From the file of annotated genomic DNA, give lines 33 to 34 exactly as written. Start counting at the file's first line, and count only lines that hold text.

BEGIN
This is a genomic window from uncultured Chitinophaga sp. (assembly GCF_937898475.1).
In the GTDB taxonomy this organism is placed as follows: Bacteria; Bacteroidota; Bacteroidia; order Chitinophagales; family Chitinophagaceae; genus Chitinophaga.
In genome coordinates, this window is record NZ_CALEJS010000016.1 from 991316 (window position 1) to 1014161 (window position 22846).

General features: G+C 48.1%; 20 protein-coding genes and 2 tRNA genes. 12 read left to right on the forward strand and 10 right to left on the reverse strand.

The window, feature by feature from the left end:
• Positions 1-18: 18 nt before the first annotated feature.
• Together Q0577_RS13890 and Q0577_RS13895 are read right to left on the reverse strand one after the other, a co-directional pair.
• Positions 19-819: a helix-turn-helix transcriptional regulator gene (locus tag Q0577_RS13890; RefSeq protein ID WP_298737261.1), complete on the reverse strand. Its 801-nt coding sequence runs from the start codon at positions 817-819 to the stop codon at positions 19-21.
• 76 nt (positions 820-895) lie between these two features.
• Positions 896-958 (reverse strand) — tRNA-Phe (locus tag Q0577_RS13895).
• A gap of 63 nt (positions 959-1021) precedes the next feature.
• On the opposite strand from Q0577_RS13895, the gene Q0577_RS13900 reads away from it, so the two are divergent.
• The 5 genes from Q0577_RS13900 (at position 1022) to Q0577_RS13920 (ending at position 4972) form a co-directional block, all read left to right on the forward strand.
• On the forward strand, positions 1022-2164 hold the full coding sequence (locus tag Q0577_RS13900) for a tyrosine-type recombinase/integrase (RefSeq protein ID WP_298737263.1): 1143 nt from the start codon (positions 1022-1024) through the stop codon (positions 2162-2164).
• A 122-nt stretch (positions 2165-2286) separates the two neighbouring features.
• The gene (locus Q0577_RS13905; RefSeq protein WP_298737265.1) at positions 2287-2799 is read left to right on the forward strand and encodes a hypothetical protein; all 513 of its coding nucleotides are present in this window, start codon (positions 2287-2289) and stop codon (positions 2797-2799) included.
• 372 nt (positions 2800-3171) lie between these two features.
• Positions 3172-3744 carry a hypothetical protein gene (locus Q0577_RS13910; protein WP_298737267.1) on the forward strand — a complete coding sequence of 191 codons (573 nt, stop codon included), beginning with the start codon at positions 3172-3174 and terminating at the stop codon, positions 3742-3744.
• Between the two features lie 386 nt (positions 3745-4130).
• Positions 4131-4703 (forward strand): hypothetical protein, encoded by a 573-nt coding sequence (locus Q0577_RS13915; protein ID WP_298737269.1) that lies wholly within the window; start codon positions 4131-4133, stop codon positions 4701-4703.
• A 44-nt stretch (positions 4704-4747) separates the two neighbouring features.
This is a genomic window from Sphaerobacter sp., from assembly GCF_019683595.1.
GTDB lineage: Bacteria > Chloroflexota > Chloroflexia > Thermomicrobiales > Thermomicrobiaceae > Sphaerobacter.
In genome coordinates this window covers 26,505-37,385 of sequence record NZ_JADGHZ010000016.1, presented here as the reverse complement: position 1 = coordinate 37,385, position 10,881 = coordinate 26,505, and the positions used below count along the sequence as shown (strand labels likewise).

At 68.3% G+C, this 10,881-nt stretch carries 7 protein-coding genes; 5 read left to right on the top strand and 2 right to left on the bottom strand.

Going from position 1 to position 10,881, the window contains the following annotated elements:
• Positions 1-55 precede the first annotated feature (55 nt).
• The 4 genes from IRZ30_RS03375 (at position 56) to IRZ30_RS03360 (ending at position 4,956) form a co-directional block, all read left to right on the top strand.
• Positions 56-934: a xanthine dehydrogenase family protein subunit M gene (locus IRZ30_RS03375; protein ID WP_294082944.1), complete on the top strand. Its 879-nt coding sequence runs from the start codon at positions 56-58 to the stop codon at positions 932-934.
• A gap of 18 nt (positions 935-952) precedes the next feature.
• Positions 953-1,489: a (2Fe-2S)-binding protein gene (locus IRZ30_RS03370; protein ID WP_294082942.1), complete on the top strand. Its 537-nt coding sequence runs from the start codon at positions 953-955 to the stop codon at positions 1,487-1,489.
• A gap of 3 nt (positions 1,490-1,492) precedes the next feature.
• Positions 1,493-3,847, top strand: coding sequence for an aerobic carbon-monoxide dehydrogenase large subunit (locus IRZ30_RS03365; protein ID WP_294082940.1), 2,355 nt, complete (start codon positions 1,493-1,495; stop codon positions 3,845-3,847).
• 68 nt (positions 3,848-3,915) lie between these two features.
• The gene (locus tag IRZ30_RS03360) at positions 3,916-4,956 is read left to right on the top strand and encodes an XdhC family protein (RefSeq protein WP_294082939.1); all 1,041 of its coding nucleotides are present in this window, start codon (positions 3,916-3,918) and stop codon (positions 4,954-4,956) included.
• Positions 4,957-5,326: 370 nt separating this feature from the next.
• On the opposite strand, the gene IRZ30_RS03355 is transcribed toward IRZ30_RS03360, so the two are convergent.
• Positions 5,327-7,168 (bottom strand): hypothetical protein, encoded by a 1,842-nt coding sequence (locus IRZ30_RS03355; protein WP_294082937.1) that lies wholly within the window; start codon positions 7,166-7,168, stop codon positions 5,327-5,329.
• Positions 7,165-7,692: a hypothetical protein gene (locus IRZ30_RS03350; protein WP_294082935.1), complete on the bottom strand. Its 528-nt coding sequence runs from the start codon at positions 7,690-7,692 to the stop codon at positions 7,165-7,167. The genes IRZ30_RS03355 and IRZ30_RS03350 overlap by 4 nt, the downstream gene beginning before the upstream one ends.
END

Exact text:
• Positions 1,493-3,847, top strand: coding sequence for an aerobic carbon-monoxide dehydrogenase large subunit (locus IRZ30_RS03365; protein ID WP_294082940.1), 2,355 nt, complete (start codon positions 1,493-1,495; stop codon positions 3,845-3,847).
• 68 nt (positions 3,848-3,915) lie between these two features.